Viktor Mikhailovich Zhdanov (b. 13 February 1914 – d. 1987) was a Ukrainian virologist and epidemiologist who led the fight to eradicate smallpox.
Zhdanov started his career as an army doctor in the Soviet military, and gradually worked his way up in the world of academic medicine until he was the Deputy Minister of Health for the Soviet Union. He had some success treating smallpox outbreaks in the USSR, despite the difficulty of providing vaccines in remote locations. During the Eleventh World Health Assembly (1958) in Minneapolis he presented his success to the WHO, along with a rather startling idea: working together, we might well be able to eliminate smallpox. He was passionate, well-informed, and convincing, and the next year a resolution to this effect was passed.
And it worked. While there were many important movers in the fight against smallpox, including the more famous (in America, anyway) D.A. Henderson -- who took control of the WHO's Global Smallpox Eradication campaign and invented the effective ring vaccination method of treating outbreaks -- Zhdanov was clearly the first mover, the one who conceived and sold the idea to the world.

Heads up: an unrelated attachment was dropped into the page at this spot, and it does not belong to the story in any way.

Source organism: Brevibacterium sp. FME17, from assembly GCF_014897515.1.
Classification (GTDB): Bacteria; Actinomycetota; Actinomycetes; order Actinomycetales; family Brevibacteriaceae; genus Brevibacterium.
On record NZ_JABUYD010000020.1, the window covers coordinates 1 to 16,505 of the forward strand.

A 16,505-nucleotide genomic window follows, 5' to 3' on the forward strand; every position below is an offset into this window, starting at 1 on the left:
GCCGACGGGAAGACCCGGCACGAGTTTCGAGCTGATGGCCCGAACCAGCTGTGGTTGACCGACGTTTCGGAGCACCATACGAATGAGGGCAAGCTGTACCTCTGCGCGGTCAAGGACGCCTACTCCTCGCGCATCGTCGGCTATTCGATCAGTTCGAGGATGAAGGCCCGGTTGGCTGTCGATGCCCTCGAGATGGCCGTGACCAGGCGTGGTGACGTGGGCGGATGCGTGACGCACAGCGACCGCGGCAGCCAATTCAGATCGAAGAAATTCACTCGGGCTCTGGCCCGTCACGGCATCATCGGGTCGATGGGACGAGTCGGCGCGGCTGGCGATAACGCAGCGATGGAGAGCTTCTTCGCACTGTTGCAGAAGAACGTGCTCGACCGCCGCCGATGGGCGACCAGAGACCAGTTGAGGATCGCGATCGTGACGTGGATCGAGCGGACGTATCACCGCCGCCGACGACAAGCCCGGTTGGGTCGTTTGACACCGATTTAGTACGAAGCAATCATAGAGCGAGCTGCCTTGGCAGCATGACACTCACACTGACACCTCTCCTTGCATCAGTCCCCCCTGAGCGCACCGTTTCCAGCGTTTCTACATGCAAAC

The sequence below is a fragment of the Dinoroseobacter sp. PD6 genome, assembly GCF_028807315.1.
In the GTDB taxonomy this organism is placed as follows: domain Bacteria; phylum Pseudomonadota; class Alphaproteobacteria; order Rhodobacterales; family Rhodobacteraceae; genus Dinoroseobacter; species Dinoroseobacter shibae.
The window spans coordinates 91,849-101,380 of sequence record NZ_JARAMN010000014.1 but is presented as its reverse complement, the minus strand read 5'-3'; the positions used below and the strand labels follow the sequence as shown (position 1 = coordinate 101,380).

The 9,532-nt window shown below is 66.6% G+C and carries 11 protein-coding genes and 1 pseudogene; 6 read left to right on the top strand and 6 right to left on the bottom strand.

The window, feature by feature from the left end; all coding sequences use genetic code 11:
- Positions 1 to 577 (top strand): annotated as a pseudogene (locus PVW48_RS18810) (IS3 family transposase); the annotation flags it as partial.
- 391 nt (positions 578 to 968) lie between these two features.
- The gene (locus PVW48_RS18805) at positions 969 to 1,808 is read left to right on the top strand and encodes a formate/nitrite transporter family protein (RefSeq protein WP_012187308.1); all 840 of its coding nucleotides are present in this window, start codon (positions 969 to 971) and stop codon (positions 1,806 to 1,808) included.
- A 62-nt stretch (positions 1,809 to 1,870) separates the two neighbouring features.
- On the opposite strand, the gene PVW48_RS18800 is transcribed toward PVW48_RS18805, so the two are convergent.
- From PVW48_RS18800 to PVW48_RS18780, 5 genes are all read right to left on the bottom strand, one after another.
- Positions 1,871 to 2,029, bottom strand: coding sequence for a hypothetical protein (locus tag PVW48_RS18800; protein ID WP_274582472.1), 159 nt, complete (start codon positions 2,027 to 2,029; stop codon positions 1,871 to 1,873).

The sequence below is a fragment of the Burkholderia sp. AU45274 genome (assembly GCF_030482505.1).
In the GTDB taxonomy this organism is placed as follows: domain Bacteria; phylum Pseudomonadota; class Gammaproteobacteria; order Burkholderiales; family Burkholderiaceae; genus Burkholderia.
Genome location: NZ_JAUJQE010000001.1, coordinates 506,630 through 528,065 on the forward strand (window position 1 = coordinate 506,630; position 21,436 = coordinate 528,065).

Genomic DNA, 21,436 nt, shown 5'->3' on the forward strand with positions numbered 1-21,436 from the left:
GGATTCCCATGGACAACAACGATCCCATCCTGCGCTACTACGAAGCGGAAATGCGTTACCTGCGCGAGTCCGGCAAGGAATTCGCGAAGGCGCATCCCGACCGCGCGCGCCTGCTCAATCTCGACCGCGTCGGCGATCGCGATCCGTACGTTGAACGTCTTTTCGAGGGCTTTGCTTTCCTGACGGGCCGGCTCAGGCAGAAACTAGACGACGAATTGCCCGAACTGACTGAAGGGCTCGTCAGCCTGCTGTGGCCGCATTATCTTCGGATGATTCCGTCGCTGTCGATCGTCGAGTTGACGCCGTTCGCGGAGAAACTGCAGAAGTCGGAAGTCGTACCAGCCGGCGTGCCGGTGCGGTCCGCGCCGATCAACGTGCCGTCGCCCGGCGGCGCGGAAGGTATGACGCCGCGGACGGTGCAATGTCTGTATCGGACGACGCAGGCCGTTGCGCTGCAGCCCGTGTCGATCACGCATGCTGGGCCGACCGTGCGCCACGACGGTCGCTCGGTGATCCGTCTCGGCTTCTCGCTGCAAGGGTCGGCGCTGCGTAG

The last case of smallpox was eliminated in 1978; the last four decades have not seen one death from smallpox, meaning that Zhdanov's project has saved something on the order of 120 million lives.
Zhdanov has received less recognition than he deserves, in part because he was not on the front-lines of the project during the implementation stage, as he moved on to research targeting influenza, hepatitis, and HIV. He is, however, recognized in epidemiological circles as one of the more influential people of the millennium.